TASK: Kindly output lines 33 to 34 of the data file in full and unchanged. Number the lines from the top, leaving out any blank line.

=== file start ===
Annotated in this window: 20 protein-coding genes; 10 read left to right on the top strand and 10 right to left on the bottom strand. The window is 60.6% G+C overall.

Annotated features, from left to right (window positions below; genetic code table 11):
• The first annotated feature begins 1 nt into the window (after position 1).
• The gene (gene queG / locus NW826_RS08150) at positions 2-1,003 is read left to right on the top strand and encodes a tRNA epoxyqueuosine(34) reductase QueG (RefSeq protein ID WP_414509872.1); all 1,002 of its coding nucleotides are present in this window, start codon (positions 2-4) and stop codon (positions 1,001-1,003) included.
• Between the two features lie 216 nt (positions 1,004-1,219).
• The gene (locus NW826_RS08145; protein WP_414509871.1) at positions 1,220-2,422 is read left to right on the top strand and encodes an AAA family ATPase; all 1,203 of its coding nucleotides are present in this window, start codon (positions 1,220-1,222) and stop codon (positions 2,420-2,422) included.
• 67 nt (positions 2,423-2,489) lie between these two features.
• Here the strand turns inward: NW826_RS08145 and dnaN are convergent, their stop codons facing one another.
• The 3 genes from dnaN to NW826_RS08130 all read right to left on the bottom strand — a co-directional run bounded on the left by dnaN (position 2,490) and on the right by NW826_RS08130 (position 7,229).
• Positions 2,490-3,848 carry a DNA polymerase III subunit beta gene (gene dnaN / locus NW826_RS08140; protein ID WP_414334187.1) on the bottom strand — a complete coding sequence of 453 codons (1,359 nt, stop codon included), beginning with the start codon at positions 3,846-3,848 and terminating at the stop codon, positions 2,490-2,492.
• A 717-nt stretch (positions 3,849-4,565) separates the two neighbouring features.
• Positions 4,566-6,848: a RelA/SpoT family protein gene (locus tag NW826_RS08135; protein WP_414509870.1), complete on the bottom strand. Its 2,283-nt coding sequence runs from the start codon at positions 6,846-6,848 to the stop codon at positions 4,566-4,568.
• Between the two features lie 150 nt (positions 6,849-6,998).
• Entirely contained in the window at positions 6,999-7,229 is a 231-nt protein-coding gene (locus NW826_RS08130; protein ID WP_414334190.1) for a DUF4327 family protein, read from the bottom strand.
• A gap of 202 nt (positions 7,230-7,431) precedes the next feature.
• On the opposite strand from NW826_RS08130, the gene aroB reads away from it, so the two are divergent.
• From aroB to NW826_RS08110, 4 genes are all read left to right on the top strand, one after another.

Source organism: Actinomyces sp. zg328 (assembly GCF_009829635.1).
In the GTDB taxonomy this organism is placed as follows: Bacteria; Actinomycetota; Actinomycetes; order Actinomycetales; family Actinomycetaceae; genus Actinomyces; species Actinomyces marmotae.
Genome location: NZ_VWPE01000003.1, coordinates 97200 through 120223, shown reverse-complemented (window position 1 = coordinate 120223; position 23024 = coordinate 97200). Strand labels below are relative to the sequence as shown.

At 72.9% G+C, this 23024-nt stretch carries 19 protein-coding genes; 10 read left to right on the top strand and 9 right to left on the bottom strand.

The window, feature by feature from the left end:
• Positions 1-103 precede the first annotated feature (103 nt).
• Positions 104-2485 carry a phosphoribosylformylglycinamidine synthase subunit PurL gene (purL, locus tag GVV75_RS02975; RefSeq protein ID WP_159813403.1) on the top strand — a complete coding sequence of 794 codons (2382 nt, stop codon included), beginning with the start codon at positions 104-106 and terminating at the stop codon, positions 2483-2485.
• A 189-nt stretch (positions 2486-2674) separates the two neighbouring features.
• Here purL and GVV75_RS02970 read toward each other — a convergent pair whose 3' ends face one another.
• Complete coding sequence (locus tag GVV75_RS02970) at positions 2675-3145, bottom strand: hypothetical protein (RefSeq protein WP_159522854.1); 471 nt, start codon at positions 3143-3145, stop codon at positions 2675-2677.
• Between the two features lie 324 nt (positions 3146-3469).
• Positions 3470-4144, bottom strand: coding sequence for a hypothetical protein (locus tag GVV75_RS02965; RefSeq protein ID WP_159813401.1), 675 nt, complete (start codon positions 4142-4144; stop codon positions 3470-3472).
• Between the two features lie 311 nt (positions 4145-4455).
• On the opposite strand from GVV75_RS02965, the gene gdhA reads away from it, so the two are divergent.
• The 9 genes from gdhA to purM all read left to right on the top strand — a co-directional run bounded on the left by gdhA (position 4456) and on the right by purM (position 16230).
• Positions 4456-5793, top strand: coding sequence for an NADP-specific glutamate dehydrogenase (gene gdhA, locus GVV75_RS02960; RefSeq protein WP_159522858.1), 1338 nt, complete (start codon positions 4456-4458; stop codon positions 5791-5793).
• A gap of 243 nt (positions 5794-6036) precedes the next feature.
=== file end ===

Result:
• Positions 4456-5793, top strand: coding sequence for an NADP-specific glutamate dehydrogenase (gene gdhA, locus GVV75_RS02960; RefSeq protein WP_159522858.1), 1338 nt, complete (start codon positions 4456-4458; stop codon positions 5791-5793).
• A gap of 243 nt (positions 5794-6036) precedes the next feature.